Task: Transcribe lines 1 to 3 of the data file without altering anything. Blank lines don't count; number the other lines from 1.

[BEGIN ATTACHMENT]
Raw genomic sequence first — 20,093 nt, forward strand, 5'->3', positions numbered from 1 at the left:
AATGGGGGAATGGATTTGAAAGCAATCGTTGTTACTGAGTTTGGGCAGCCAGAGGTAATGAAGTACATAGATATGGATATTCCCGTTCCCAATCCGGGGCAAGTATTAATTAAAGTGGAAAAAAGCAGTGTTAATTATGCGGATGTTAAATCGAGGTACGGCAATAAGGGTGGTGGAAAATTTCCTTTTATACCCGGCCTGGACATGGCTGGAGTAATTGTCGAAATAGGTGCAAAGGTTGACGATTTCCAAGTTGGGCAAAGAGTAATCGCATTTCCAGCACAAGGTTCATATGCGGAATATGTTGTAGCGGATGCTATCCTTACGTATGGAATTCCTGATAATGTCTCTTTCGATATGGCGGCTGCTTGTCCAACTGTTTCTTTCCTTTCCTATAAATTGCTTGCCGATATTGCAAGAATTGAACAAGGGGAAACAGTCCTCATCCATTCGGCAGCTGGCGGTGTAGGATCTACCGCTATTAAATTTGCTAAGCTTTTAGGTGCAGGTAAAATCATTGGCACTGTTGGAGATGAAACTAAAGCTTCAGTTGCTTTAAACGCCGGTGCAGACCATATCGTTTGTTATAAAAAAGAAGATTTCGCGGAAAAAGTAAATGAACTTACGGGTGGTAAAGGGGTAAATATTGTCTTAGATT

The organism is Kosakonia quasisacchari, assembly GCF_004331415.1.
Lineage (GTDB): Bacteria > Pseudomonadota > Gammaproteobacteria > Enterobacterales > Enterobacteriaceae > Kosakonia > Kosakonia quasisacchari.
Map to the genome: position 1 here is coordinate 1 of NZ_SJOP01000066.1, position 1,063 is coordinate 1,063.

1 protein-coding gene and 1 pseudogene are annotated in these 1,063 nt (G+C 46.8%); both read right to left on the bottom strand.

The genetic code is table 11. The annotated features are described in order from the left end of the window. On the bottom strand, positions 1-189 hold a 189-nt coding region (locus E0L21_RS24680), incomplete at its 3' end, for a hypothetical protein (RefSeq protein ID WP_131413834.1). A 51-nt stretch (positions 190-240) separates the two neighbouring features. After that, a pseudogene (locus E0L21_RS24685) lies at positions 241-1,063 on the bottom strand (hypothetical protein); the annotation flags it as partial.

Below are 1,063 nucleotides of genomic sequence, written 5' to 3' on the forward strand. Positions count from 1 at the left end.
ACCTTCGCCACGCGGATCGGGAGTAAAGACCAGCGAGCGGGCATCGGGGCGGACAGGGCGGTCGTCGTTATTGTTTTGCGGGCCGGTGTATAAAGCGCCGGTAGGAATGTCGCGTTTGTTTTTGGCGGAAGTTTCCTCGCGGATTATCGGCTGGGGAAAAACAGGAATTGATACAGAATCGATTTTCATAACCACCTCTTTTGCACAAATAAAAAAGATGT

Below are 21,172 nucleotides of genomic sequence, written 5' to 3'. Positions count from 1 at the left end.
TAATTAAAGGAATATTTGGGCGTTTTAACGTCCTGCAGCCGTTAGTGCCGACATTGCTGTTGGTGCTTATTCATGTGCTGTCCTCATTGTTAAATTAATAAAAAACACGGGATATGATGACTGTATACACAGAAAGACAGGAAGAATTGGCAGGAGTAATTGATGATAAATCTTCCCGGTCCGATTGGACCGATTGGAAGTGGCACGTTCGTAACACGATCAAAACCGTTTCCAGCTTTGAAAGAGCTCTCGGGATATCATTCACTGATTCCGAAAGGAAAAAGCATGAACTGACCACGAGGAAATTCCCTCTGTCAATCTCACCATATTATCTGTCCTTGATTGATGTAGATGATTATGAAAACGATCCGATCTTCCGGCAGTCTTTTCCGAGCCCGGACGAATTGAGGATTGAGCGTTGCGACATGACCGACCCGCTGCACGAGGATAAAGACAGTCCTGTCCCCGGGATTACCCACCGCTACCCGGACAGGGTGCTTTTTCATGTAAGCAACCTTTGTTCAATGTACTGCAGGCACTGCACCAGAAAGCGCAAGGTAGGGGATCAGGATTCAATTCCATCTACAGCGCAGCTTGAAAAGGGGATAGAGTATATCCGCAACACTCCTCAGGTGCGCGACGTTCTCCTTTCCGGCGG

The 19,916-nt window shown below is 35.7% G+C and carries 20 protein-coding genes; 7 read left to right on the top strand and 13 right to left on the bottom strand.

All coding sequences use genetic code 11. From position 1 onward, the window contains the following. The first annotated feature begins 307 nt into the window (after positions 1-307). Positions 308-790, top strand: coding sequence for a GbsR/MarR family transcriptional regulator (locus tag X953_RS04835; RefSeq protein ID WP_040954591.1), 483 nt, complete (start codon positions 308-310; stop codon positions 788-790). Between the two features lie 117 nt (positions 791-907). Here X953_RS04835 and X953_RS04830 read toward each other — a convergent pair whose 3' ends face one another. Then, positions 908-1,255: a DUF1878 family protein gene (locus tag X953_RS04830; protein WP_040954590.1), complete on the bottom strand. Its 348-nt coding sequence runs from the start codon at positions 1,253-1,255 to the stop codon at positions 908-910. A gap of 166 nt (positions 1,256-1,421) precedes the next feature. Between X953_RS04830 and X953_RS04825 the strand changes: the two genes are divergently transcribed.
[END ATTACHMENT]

Raw genomic sequence first — 20,093 nt, forward strand, 5'->3', positions numbered from 1 at the left:
AATGGGGGAATGGATTTGAAAGCAATCGTTGTTACTGAGTTTGGGCAGCCAGAGGTAATGAAGTACATAGATATGGATATTCCCGTTCCCAATCCGGGGCAAGTATTAATTAAAGTGGAAAAAAGCAGTGTTAATTATGCGGATGTTAAATCGAGGTACGGCAATAAGGGTGGTGGAAAATTTCCTTTTATACCCGGCCTGGACATGGCTGGAGTAATTGTCGAAATAGGTGCAAAGGTTGACGATTTCCAAGTTGGGCAAAGAGTAATCGCATTTCCAGCACAAGGTTCATATGCGGAATATGTTGTAGCGGATGCTATCCTTACGTATGGAATTCCTGATAATGTCTCTTTCGATATGGCGGCTGCTTGTCCAACTGTTTCTTTCCTTTCCTATAAATTGCTTGCCGATATTGCAAGAATTGAACAAGGGGAAACAGTCCTCATCCATTCGGCAGCTGGCGGTGTAGGATCTACCGCTATTAAATTTGCTAAGCTTTTAGGTGCAGGTAAAATCATTGGCACTGTTGGAGATGAAACTAAAGCTTCAGTTGCTTTAAACGCCGGTGCAGACCATATCGTTTGTTATAAAAAAGAAGATTTCGCGGAAAAAGTAAATGAACTTACGGGTGGTAAAGGGGTAAATATTGTCTTAGATT

The organism is Kosakonia quasisacchari, assembly GCF_004331415.1.